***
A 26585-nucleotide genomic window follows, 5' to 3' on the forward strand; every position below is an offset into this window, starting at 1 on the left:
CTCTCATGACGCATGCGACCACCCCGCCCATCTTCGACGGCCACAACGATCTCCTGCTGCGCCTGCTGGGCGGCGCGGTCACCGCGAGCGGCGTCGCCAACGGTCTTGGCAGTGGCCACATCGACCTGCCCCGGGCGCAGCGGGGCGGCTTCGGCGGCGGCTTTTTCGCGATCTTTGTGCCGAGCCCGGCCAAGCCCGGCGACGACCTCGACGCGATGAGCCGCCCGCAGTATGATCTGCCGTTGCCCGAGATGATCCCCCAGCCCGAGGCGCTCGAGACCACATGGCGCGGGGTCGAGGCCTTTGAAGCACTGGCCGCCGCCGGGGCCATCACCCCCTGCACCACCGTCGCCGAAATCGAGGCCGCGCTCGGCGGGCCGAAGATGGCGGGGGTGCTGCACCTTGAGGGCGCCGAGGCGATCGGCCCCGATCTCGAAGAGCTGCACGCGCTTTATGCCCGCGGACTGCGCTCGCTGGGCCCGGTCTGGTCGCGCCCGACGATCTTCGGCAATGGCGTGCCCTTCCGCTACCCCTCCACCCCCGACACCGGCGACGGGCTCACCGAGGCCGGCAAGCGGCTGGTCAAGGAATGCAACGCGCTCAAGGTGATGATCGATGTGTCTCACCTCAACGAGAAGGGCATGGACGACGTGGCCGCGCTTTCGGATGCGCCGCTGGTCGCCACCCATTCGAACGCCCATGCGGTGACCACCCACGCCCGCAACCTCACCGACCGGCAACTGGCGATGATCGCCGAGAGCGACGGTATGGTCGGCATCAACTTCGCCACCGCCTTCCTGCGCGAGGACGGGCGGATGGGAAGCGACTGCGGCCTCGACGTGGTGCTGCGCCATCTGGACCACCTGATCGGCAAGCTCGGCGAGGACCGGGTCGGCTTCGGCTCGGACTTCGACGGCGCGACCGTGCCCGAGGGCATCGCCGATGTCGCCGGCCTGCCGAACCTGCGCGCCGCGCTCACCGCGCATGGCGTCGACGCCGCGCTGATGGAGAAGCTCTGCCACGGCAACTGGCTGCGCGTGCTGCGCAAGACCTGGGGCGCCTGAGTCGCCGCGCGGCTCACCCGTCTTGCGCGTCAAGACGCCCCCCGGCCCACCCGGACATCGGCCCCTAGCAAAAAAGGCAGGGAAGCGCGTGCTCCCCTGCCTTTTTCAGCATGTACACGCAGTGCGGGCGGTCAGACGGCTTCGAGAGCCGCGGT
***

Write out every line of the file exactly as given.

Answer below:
A 26585-nucleotide genomic window follows, 5' to 3' on the forward strand; every position below is an offset into this window, starting at 1 on the left:
CTCTCATGACGCATGCGACCACCCCGCCCATCTTCGACGGCCACAACGATCTCCTGCTGCGCCTGCTGGGCGGCGCGGTCACCGCGAGCGGCGTCGCCAACGGTCTTGGCAGTGGCCACATCGACCTGCCCCGGGCGCAGCGGGGCGGCTTCGGCGGCGGCTTTTTCGCGATCTTTGTGCCGAGCCCGGCCAAGCCCGGCGACGACCTCGACGCGATGAGCCGCCCGCAGTATGATCTGCCGTTGCCCGAGATGATCCCCCAGCCCGAGGCGCTCGAGACCACATGGCGCGGGGTCGAGGCCTTTGAAGCACTGGCCGCCGCCGGGGCCATCACCCCCTGCACCACCGTCGCCGAAATCGAGGCCGCGCTCGGCGGGCCGAAGATGGCGGGGGTGCTGCACCTTGAGGGCGCCGAGGCGATCGGCCCCGATCTCGAAGAGCTGCACGCGCTTTATGCCCGCGGACTGCGCTCGCTGGGCCCGGTCTGGTCGCGCCCGACGATCTTCGGCAATGGCGTGCCCTTCCGCTACCCCTCCACCCCCGACACCGGCGACGGGCTCACCGAGGCCGGCAAGCGGCTGGTCAAGGAATGCAACGCGCTCAAGGTGATGATCGATGTGTCTCACCTCAACGAGAAGGGCATGGACGACGTGGCCGCGCTTTCGGATGCGCCGCTGGTCGCCACCCATTCGAACGCCCATGCGGTGACCACCCACGCCCGCAACCTCACCGACCGGCAACTGGCGATGATCGCCGAGAGCGACGGTATGGTCGGCATCAACTTCGCCACCGCCTTCCTGCGCGAGGACGGGCGGATGGGAAGCGACTGCGGCCTCGACGTGGTGCTGCGCCATCTGGACCACCTGATCGGCAAGCTCGGCGAGGACCGGGTCGGCTTCGGCTCGGACTTCGACGGCGCGACCGTGCCCGAGGGCATCGCCGATGTCGCCGGCCTGCCGAACCTGCGCGCCGCGCTCACCGCGCATGGCGTCGACGCCGCGCTGATGGAGAAGCTCTGCCACGGCAACTGGCTGCGCGTGCTGCGCAAGACCTGGGGCGCCTGAGTCGCCGCGCGGCTCACCCGTCTTGCGCGTCAAGACGCCCCCCGGCCCACCCGGACATCGGCCCCTAGCAAAAAAGGCAGGGAAGCGCGTGCTCCCCTGCCTTTTTCAGCATGTACACGCAGTGCGGGCGGTCAGACGGCTTCGAGAGCCGCGGT